|Plain Dealer Story on Clergy Abuse Cases Limits Diocesan Response
Diocese of Cleveland
June 14, 2007
A Saturday, May 26, 2007 article in the Cleveland Plain Dealer newspaper reviewed the status of local clergy who have been placed on administrative leave since March of 2002. The story neglected to offer the full response by the Diocese of Cleveland to the newspaper’s questions concerning these matters of clergy sexual abuse. Here is the full response.
Any report revisiting what has commonly been called the “clergy abuse scandal” should include a discussion of the concentrated efforts and improved processes over the past five years by the Church in the Diocese of Cleveland to deal with such matters. Those efforts and processes include:
Enhanced Victim Outreach
Pastoral care and counseling has been provided to all victims who came forward and would accept the assistance. The Diocese has a victim assistance coordinator to reach out to those in need and to facilitate the assistance. In addition, Bishops Pilla and Lennon have met with many victims, which has been an especially effective step in the healing process.
Counseling Assistance Fund for Abuse Survivors
The Diocese of Cleveland also participates in the Counseling Assistance Fund for Abuse Survivors as established by the Catholic Dioceses of Ohio. Administered independent of the Church, the fund has provided counseling or similar mental health services to persons who were sexually abused as minors by clergy or other representatives of the Catholic Church.
Virtus – Protecting God’s Children Program
Participation in the “Virtus – Protecting God’s Children” program is required of clergy and all employees and volunteers in all parishes and institutions, in all eight counties in the Diocese, who may come in frequent contact with children in Diocesan activities. More than 110,000 persons have been trained to recognize potential sexual abuse, abusers and inappropriate behavior of those involved in youth activities.
Enhanced Reporting Procedures
The Diocese of Cleveland and the State Counseling Fund maintain separate hot-lines that enable anyone to report abuse or seek counseling. The telephone numbers for the hot-lines are available on the Diocese website. In addition, the Diocese requires mandatory reporting to civil authorities of any allegations of sexual abuse of minors.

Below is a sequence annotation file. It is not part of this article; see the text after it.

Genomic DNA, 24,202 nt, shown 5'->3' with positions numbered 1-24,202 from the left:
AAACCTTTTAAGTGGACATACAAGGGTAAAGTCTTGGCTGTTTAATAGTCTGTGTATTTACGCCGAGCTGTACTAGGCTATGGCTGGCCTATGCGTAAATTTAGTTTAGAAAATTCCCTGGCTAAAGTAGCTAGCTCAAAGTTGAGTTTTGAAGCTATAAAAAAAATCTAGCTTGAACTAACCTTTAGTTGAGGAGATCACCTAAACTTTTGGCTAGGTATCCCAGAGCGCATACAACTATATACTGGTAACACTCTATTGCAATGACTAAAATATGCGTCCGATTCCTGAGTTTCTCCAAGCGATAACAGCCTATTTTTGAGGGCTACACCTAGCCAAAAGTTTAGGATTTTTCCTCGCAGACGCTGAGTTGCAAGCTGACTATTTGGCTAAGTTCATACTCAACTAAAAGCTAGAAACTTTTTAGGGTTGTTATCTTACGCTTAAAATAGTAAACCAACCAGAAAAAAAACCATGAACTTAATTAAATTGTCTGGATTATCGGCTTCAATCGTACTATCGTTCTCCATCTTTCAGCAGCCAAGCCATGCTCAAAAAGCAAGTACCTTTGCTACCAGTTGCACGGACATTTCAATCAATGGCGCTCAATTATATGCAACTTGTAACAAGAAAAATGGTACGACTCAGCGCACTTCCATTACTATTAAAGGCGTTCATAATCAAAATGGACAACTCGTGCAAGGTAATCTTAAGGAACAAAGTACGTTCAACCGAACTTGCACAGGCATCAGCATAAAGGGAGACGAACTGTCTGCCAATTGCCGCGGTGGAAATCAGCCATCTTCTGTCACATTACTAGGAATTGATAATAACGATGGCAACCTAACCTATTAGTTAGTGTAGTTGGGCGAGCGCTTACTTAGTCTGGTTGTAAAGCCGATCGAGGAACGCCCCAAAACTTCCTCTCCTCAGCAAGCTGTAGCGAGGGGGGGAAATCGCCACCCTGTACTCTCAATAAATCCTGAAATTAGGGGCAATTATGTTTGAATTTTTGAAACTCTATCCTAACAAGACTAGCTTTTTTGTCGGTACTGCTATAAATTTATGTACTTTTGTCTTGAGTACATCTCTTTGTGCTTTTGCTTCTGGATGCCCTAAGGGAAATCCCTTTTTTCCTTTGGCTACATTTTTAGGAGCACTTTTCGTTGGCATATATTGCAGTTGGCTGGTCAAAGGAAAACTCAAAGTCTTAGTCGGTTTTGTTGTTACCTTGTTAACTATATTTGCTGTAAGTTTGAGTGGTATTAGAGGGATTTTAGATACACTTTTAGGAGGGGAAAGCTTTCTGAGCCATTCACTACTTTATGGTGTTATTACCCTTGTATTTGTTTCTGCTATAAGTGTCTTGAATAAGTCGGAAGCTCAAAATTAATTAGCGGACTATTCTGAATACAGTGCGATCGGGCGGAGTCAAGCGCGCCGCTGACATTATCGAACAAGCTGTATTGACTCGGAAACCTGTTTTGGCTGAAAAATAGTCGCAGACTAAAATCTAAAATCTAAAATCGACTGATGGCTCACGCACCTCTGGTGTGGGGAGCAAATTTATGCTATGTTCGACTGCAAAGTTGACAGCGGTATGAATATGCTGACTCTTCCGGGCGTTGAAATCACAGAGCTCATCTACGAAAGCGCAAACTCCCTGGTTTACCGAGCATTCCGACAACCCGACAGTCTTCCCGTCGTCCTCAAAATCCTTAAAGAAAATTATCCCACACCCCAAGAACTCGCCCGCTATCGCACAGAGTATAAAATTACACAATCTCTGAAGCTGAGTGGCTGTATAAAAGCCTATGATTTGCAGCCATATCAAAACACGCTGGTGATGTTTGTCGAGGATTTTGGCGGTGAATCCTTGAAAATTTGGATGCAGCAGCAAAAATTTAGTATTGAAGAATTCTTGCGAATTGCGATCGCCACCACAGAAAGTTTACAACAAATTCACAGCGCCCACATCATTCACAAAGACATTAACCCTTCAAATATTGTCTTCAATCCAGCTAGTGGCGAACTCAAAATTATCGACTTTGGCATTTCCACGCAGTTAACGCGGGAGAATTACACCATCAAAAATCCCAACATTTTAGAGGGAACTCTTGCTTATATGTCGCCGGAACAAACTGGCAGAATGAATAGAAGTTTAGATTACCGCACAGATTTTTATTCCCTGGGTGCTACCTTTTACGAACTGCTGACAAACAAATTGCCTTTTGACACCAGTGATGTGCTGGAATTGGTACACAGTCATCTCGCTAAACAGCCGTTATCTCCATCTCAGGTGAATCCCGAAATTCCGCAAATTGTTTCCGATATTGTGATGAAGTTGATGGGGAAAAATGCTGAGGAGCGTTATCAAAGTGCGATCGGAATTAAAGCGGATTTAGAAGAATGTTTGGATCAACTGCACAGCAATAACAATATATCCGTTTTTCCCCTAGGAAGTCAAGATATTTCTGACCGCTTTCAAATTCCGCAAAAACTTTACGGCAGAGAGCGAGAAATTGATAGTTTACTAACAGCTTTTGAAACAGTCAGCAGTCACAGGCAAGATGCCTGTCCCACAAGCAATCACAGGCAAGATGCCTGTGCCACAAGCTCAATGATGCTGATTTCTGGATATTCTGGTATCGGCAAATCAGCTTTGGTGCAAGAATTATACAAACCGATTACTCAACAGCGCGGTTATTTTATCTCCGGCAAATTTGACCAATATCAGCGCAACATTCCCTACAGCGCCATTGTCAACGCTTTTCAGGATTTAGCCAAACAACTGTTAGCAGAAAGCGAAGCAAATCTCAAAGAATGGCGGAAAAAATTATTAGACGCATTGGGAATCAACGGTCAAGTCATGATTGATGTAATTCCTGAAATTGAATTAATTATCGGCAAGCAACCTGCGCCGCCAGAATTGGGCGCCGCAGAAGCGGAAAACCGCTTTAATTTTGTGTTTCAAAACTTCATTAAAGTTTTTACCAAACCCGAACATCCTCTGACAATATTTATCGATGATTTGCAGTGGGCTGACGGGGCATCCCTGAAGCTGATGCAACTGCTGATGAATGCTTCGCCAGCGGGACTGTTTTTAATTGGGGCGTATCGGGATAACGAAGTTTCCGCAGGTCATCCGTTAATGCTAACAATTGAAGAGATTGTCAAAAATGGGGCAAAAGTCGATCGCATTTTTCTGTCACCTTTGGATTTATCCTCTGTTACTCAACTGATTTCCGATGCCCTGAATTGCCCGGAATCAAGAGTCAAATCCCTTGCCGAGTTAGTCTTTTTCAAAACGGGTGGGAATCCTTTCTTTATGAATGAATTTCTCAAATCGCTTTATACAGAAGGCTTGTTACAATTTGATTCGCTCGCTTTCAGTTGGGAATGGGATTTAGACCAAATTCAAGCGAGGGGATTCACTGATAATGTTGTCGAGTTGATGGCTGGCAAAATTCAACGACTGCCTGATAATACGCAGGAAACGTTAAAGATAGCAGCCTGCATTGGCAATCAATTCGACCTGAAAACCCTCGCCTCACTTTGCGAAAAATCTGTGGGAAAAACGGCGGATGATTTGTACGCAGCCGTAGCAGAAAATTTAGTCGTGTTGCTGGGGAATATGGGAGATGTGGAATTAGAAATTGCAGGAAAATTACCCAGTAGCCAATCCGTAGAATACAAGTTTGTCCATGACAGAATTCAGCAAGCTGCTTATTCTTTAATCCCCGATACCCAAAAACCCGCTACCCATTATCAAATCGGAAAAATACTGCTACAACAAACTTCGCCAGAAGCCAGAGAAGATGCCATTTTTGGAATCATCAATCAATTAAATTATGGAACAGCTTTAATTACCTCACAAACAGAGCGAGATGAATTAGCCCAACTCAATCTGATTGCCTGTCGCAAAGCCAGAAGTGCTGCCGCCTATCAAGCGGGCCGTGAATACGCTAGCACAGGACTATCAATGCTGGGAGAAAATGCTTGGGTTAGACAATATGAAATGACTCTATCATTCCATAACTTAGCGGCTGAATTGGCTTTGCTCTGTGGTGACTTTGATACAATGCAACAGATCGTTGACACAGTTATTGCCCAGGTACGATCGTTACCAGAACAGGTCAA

Charter for the Protection of Children and Young People
The Charter for the Protection of Children and Young People and The Essential Norms were established by the United States Conference of Catholic Bishops. The Charter and Essential Norms established protocols for responsible and transparent response to allegations of sexual abuse of minors. In March of 2007 the National Review Board released results of its audits of all dioceses in the United States . The outside, independent, professional audit showed that the Diocese of Cleveland was again found to be in complete compliance with the USCCB Charter for the Protection of Children and Young People. Independent audits have established that the Diocese of Cleveland has been in Compliance with the Charter for four consecutive years.
Independent Review Board
The Diocesan Independent Review Board continues to function as the body that assesses allegations of sexual abuse of children by clergy (past and present) in accordance with The Charter for the Protection of Children and Young People, the Essential Norms and our Diocesan Policy for the Safety of Children in Matters of Sexual Abuse. The Review Board investigates allegations, evaluates the evidence, and advises the Bishop regarding recently reported past cases of abuse, as well as, any new cases.
Candidates for Ministry
Candidates for ministry are screened and evaluated by appropriate medical professionals to identify psychological issues and to assess psychosexual maturity, among other characteristics.
Standards of Conduct for Ministry
A new “Code of Conduct” for ministers in the Diocese of Cleveland has been established which includes a new protocol for clerics and all in ministry to follow when they are interacting with minors.
Concerning the priests who are currently on “administrative leave” as the result of past allegations of sexual abuse of a minor; Fathers Russell Banner, Raymond Bartnikowski, Gary Berthiaume, Donald Brickman, Joseph Brodnick, Joseph Labbe, Joseph Lieberth, Daniel McBride, Brendan J. McNulty, Patrick O’Connor, Anthony Rebol, Joseph Seminatore, James Viall and David Weber all remain on “administrative leave” as their cases have not been resolved and are under consideration by the Congregation for the Doctrine of the Faith at the Vatican.The cases of Fathers Alan Bruening, Joseph Lang and Edward Rupp have been decided by the Congregation for the Doctrine of the Faith in the Vatican which has ordered that they be permanently removed from the ecclesiastical ministry. They are not permitted to celebrate Mass publicly or to administer the sacraments, wear clerical attire, or publicly present themselves as priests. Each is now confined to a life of prayer and penance as established by the United States Conference of Catholic Bishops’ Essential Norms for Diocesan Policies Dealing with Allegations of Sexual Abuse of Minors by Priests or Deacons #8b. They receive minimal support of a pension and hospitalization.
Former priests James Mulica, George Bailey, Dennis Wirks, Thomas Luckay and William McCool had long ago resigned from the priesthood and have no association with the Diocese. Father Ronald Tomicky is retired and on total and permanent disability which completely restricts his ministry.
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